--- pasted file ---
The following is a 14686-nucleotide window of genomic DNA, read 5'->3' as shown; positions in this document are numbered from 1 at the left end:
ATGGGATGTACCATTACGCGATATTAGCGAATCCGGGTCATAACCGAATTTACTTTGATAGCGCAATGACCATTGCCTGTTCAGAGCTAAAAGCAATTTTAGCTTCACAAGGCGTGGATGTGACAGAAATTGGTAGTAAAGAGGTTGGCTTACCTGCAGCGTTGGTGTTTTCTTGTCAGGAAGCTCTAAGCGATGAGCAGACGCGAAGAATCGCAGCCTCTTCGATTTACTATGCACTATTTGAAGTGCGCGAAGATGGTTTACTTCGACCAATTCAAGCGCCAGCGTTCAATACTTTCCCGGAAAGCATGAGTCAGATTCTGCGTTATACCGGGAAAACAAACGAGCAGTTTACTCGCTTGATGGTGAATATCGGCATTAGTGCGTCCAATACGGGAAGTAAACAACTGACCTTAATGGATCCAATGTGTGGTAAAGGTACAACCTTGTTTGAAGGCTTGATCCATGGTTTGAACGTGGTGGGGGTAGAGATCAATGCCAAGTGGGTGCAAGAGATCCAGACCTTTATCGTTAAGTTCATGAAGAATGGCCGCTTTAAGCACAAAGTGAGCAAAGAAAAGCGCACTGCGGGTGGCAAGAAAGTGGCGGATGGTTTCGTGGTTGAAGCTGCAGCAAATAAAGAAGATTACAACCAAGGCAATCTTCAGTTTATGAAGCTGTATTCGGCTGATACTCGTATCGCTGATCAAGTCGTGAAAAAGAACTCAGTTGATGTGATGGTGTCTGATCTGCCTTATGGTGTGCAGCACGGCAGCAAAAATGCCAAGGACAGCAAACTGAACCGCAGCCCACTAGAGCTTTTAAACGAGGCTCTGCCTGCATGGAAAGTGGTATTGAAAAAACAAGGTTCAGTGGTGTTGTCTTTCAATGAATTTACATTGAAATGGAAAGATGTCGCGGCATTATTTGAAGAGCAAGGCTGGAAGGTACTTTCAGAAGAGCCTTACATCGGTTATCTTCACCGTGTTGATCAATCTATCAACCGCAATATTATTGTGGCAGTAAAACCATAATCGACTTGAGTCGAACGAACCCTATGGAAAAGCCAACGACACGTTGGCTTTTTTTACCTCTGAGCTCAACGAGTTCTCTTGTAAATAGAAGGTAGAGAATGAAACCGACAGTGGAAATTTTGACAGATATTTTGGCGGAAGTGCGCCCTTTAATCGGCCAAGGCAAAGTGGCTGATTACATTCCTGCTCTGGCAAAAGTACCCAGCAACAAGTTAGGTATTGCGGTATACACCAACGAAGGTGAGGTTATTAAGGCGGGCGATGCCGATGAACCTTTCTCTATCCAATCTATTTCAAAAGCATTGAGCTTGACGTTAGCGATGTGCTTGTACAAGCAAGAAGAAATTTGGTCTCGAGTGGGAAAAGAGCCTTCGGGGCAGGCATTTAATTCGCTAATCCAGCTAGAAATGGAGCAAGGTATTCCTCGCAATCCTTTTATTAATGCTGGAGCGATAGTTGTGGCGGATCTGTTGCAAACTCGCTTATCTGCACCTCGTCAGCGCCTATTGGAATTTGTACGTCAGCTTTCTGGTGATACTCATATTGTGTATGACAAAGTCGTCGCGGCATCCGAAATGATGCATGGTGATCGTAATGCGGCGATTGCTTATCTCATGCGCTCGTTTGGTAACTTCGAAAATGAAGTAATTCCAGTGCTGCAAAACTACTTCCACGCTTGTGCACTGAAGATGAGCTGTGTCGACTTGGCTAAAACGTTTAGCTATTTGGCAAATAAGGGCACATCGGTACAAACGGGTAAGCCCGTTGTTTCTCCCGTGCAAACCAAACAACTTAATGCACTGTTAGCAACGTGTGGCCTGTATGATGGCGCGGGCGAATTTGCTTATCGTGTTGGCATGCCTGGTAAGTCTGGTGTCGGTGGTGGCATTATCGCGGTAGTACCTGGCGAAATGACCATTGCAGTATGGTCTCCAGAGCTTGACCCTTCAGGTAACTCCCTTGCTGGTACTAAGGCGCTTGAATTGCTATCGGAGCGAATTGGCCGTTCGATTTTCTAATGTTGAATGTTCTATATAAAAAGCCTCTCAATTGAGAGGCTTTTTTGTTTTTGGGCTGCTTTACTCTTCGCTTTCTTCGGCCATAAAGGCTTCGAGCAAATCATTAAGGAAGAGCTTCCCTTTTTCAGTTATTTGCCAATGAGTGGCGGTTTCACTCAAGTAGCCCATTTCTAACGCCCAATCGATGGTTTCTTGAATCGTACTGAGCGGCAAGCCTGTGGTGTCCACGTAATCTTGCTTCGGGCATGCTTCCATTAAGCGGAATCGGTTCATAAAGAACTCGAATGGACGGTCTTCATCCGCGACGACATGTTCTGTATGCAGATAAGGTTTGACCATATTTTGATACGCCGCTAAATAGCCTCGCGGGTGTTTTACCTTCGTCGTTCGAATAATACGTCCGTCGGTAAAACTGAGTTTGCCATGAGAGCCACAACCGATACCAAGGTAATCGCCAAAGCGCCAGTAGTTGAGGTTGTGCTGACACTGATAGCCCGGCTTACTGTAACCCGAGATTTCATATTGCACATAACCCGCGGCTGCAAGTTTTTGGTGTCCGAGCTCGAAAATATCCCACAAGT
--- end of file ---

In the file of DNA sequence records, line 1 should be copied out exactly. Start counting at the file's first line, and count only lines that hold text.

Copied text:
The following is a 14686-nucleotide window of genomic DNA, read 5'->3' as shown; positions in this document are numbered from 1 at the left end: